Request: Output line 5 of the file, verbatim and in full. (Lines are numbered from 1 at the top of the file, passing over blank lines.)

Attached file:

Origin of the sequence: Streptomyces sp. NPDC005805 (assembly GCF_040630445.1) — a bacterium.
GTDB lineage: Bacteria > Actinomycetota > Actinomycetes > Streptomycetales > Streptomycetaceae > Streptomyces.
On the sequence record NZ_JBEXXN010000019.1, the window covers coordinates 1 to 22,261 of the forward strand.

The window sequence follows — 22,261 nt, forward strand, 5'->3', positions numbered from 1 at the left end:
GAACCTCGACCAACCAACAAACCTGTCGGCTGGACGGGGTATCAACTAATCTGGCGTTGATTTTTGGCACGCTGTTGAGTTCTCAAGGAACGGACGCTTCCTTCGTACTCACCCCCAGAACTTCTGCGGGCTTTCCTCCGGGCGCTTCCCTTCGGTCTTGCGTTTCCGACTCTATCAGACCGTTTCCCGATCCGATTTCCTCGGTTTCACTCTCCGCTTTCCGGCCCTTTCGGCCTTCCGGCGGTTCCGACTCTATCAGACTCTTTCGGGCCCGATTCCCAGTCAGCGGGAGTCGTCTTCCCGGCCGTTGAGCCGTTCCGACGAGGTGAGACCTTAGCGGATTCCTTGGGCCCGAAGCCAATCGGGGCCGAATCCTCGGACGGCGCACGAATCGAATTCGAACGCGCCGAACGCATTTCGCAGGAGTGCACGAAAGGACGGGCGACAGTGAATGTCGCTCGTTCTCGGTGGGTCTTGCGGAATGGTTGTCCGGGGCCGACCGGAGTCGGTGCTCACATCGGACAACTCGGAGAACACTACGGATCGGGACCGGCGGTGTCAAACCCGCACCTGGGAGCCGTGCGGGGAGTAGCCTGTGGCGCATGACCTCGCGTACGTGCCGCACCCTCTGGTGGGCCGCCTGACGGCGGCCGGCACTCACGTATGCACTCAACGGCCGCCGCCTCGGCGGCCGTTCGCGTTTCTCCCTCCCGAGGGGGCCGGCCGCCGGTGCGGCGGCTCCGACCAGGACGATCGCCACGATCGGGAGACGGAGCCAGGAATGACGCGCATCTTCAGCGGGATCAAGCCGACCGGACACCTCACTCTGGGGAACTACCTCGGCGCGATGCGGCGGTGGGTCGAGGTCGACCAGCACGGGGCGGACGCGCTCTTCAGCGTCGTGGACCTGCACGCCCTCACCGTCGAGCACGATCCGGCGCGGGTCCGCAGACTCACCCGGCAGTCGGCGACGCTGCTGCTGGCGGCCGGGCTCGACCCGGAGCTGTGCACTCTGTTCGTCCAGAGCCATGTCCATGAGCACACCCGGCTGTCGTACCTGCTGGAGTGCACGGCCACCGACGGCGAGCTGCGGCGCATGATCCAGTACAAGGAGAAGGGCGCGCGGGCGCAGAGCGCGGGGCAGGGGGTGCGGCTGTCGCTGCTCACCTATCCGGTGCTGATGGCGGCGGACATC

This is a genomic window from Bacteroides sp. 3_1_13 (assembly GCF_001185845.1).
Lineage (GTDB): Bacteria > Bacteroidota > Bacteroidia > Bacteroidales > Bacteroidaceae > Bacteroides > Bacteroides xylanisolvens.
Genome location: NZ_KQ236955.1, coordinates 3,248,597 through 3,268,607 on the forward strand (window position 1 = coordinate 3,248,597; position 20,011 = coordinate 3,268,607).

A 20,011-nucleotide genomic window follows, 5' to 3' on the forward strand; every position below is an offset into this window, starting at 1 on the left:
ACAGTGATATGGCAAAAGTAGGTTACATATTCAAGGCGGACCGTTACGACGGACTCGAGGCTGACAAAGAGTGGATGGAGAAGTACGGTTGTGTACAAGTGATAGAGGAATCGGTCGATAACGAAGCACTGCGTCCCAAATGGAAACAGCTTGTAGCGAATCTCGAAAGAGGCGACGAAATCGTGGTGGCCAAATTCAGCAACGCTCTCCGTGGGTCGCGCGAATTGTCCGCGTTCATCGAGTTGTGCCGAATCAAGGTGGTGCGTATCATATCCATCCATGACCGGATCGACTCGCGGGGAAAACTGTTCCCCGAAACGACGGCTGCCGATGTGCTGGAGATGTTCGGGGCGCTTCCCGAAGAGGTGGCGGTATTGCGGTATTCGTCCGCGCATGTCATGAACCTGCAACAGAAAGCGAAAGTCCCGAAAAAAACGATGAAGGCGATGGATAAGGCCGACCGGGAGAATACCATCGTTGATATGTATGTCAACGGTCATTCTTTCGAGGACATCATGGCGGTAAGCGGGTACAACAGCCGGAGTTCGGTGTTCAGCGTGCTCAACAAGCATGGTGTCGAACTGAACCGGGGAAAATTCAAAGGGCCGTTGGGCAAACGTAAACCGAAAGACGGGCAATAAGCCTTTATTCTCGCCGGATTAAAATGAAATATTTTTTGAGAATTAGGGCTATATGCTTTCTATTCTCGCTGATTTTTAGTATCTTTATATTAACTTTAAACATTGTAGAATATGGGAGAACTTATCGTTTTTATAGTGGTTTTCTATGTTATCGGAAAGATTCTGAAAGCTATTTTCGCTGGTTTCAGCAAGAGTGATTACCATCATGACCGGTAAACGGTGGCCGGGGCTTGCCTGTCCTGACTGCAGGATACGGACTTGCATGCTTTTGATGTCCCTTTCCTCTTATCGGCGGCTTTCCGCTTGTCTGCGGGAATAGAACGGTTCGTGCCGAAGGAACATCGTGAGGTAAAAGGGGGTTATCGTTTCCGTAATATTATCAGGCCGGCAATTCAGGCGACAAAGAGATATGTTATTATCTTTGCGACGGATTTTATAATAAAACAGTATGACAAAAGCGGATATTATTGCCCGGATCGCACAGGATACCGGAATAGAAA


GAACCTCGACCAACCAACAAACCTGTCGGCTGGACGGGGTATCAACTAATCTGGCGTTGATTTTTGGCACGCTGTTGAGTTCTCAAGGAACGGACGCTTCCTTCGTACTCACCCCCAGAACTTCTGCGGGCTTTCCTCCGGGCGCTTCCCTTCGGTCTTGCGTTTCCGACTCTATCAGACCGTTTCCCGATCCGATTTCCTCGGTTTCACTCTCCGCTTTCCGGCCCTTTCGGCCTTCCGGCGGTTCCGACTCTATCAGACTCTTTCGGGCCCGATTCCCAGTCAGCGGGAGTCGTCTTCCCGGCCGTTGAGCCGTTCCGACGAGGTGAGACCTTAGCGGATTCCTTGGGCCCGAAGCCAATCGGGGCCGAATCCTCGGACGGCGCACGAATCGAATTCGAACGCGCCGAACGCATTTCGCAGGAGTGCACGAAAGGACGGGCGACAGTGAATGTCGCTCGTTCTCGGTGGGTCTTGCGGAATGGTTGTCCGGGGCCGACCGGAGTCGGTGCTCACATCGGACAACTCGGAGAACACTACGGATCGGGACCGGCGGTGTCAAACCCGCACCTGGGAGCCGTGCGGGGAGTAGCCTGTGGCGCATGACCTCGCGTACGTGCCGCACCCTCTGGTGGGCCGCCTGACGGCGGCCGGCACTCACGTATGCACTCAACGGCCGCCGCCTCGGCGGCCGTTCGCGTTTCTCCCTCCCGAGGGGGCCGGCCGCCGGTGCGGCGGCTCCGACCAGGACGATCGCCACGATCGGGAGACGGAGCCAGGAATGACGCGCATCTTCAGCGGGATCAAGCCGACCGGACACCTCACTCTGGGGAACTACCTCGGCGCGATGCGGCGGTGGGTCGAGGTCGACCAGCACGGGGCGGACGCGCTCTTCAGCGTCGTGGACCTGCACGCCCTCACCGTCGAGCACGATCCGGCGCGGGTCCGCAGACTCACCCGGCAGTCGGCGACGCTGCTGCTGGCGGCCGGGCTCGACCCGGAGCTGTGCACTCTGTTCGTCCAGAGCCATGTCCATGAGCACACCCGGCTGTCGTACCTGCTGGAGTGCACGGCCACCGACGGCGAGCTGCGGCGCATGATCCAGTACAAGGAGAAGGGCGCGCGGGCGCAGAGCGCGGGGCAGGGGGTGCGGCTGTCGCTGCTCACCTATCCGGTGCTGATGGCGGCGGACATC